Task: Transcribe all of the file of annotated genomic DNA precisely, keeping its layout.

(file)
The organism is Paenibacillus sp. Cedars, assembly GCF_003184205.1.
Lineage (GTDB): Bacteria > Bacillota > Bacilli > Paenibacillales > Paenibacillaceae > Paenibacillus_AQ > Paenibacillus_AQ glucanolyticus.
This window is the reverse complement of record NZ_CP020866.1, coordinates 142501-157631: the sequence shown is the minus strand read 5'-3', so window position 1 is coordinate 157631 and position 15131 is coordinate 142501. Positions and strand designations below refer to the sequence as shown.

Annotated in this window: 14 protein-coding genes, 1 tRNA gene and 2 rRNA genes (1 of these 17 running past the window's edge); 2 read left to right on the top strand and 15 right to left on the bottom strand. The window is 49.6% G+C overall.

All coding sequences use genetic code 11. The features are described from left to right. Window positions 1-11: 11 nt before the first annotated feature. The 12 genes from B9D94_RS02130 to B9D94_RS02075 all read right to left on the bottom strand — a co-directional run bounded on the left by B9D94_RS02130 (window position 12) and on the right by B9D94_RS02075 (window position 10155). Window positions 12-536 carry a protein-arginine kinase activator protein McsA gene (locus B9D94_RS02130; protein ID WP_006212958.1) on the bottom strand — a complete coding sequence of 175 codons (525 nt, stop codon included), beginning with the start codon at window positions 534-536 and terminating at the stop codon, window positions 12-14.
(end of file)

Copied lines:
The organism is Paenibacillus sp. Cedars, assembly GCF_003184205.1.
Lineage (GTDB): Bacteria > Bacillota > Bacilli > Paenibacillales > Paenibacillaceae > Paenibacillus_AQ > Paenibacillus_AQ glucanolyticus.
This window is the reverse complement of record NZ_CP020866.1, coordinates 142501-157631: the sequence shown is the minus strand read 5'-3', so window position 1 is coordinate 157631 and position 15131 is coordinate 142501. Positions and strand designations below refer to the sequence as shown.

Annotated in this window: 14 protein-coding genes, 1 tRNA gene and 2 rRNA genes (1 of these 17 running past the window's edge); 2 read left to right on the top strand and 15 right to left on the bottom strand. The window is 49.6% G+C overall.

All coding sequences use genetic code 11. The features are described from left to right. Window positions 1-11: 11 nt before the first annotated feature. The 12 genes from B9D94_RS02130 to B9D94_RS02075 all read right to left on the bottom strand — a co-directional run bounded on the left by B9D94_RS02130 (window position 12) and on the right by B9D94_RS02075 (window position 10155). Window positions 12-536 carry a protein-arginine kinase activator protein McsA gene (locus B9D94_RS02130; protein ID WP_006212958.1) on the bottom strand — a complete coding sequence of 175 codons (525 nt, stop codon included), beginning with the start codon at window positions 534-536 and terminating at the stop codon, window positions 12-14.